THANKS!
     
    Last edited: May 27, 2010
  5. Suechick

    Suechick Chillin' With My Peeps

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    For the coop you need something heavier than chicken wire. Most people use hardware cloth. The reason for this is that night time predators will try to get your chickens and they can get through chicken wire easily, so your coop has to be predator proof. I've found some good materials for free on Craigslist, most of my coop was made from other peoples throw aways. But, if you can't get hardware cloth you could add ventilation by drilling many 3/8" holes into the wall plywood. It would be tedious but cheap. You need about 1 sq ft of ventilation per chicken.

    I think 4x4 would be big enough for the interior, that's how big mine is. It is a bit cramped though.

    If you could move the door to the side rather than the floor that might be easier, otherwise you won't be able to use bedding without having it kicked out all over the ground. You can connect the ramp to the side instead of the bottom.

    You don't have to use chicken wire for the run, any kind of fencing material with small enough openings to keep the chickens in will work, as long as you lock them in the coop at night to protect them. The run will not be predator proof, but the coop must be.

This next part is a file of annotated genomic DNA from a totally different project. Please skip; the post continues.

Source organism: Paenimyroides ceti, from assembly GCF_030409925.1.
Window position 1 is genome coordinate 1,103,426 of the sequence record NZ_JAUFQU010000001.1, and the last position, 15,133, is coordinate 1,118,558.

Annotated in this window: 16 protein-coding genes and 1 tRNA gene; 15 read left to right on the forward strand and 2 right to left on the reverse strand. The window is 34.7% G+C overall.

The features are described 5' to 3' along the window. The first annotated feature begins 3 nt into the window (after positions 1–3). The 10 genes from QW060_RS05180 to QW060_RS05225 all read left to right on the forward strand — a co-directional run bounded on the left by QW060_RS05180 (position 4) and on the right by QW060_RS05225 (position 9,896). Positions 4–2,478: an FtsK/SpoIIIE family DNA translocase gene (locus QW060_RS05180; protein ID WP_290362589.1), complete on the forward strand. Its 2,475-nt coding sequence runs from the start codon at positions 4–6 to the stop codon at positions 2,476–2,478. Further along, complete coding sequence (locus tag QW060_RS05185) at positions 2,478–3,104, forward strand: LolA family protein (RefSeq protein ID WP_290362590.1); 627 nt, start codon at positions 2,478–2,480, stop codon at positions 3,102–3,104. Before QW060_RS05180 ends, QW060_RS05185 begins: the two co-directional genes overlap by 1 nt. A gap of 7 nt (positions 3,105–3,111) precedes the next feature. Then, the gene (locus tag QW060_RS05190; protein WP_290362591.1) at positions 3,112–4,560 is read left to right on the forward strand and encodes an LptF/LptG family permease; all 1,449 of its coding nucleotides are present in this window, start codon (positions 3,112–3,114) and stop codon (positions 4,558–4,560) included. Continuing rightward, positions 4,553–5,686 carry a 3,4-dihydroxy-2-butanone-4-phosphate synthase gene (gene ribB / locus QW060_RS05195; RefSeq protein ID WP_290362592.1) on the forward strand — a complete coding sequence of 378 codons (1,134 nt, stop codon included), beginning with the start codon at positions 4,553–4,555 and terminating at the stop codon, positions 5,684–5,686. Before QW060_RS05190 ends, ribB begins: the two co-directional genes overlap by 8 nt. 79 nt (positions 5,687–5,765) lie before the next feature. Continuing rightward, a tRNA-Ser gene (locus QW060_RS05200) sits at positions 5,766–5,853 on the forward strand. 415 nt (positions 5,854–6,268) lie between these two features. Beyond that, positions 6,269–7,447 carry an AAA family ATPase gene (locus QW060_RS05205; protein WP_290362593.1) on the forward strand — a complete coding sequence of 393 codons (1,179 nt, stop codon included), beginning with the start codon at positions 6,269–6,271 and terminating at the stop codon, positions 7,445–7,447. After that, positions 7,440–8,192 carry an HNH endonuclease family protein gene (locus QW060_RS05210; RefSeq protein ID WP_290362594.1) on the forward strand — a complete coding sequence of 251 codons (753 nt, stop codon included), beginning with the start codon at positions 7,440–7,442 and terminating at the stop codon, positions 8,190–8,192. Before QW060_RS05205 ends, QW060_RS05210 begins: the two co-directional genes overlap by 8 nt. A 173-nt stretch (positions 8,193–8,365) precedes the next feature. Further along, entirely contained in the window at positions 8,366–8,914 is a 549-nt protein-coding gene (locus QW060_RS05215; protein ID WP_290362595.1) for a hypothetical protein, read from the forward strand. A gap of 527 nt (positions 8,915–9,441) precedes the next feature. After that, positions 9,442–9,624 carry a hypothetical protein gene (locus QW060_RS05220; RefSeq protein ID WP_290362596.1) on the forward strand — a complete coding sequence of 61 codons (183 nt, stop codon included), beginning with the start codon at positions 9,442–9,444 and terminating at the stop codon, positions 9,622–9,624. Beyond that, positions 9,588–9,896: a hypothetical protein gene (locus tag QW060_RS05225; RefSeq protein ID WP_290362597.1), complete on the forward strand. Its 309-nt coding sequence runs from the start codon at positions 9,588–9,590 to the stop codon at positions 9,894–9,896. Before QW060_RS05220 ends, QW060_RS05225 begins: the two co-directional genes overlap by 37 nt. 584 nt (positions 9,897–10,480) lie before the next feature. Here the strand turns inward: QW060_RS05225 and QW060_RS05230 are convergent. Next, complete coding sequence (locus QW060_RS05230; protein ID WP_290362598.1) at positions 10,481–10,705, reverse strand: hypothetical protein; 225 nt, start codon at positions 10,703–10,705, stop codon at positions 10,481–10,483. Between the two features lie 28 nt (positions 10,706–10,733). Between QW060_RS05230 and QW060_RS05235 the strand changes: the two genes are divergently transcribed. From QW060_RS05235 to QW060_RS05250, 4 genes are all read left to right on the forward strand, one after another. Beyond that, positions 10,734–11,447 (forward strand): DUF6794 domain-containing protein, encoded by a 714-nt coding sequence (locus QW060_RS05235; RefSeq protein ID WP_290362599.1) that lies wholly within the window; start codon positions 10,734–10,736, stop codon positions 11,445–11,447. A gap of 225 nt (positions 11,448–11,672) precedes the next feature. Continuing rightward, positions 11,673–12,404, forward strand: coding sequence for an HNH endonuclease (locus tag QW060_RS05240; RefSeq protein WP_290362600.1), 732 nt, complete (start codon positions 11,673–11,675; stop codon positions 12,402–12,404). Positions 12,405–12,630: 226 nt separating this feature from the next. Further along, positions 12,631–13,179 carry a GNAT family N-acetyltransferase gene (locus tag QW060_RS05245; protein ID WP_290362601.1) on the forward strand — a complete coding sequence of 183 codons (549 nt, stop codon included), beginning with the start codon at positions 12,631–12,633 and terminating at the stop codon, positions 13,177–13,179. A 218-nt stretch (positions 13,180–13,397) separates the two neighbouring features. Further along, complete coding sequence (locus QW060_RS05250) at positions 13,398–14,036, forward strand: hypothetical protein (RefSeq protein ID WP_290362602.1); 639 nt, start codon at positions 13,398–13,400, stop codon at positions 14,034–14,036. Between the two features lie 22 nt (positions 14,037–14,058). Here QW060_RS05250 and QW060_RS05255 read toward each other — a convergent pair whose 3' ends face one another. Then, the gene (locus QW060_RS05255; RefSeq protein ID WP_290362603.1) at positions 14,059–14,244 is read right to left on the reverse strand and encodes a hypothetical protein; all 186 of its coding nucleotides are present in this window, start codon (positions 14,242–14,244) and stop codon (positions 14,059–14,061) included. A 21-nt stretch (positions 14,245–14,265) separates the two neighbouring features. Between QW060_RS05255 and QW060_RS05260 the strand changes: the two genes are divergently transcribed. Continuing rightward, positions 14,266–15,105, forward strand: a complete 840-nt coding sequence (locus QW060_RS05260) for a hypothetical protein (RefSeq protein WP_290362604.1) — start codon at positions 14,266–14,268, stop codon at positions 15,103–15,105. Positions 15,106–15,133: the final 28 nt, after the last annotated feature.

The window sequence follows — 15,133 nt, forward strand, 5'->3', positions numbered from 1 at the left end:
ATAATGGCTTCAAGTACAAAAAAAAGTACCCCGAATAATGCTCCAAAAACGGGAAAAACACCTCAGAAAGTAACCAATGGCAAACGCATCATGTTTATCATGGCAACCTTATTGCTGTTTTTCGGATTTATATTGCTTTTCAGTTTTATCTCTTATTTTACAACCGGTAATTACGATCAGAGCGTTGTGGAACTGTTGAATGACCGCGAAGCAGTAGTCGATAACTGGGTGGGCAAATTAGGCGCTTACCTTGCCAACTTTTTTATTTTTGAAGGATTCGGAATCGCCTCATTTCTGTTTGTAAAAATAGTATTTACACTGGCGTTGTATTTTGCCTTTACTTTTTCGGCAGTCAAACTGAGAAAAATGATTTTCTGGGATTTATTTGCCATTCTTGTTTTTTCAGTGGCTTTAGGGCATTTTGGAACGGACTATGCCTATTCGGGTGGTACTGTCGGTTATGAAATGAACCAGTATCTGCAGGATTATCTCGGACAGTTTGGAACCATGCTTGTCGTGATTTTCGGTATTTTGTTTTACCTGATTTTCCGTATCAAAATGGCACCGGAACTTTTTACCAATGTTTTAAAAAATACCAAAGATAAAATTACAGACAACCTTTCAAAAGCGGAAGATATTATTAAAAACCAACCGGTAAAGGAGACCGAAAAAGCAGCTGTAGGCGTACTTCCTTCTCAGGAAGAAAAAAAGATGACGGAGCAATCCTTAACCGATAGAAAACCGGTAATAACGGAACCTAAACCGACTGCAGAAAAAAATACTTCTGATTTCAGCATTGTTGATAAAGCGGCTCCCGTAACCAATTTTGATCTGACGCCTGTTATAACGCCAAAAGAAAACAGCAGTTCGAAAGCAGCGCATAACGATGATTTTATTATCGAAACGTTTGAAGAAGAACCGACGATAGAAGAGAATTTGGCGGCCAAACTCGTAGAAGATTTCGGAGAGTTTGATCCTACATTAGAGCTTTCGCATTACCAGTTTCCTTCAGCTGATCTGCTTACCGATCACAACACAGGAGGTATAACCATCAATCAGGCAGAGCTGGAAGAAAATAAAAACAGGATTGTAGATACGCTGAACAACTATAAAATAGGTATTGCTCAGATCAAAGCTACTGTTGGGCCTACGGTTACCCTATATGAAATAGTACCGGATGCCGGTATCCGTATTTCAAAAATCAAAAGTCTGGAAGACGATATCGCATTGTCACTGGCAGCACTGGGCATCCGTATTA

6. sillybirds

    sillybirds Chillin' With My Peeps

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    With regards to your "bury?" question . . . Sometimes it's easier to have a 1 1/2 to 2 foot apron around your run to prevent digging rather than burying wire, depending on your soil conditions. I used a 1 1/2 foot apron of galvanized horse fencing for my run and it has never been breached.
     
    Last edited: May 28, 2010
  7. fiddleblue

    fiddleblue Chillin' With My Peeps

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    Nest box size 14 inch high by 14 inch wide by 16 inch deep, works for regular hens plus my larger Light Brahmas.
     
  8. Whitewater

    Whitewater Chillin' With My Peeps

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    We are getting 3 Black Australorps in exactly 4 weeks from today (yay!) and our plans called for 2 nest boxes for a total of 30" long, with the boxes themselves being approximately 12" deep by 15" across. We used 1" plywood (that we painted with a wood stain from Behr) so the actual dimensions probably vary a bit. The nest boxes are also about 18" high, which looks a bit high to me, with a fairly steep angle on the roof, to keep them from roosting there, supposedly -- we'll see what our girls think. The farm that we are getting our chickens from has nest boxes that are pretty much 12"x12" and their birds seem to do just fine -- some adult Australorps were in them laying when we went up to choose our youngsters.

    I'm getting the feeling, from reading everybody else's posts, that no matter how well-built your boxes are (they could be perfect, ideal specimens!) your hens will have a mind of their own about it, and you'll never be able to please them! Again, I'll tell you a couple months from now when ours start laying whether or not this is true, LOL.


    Whitewater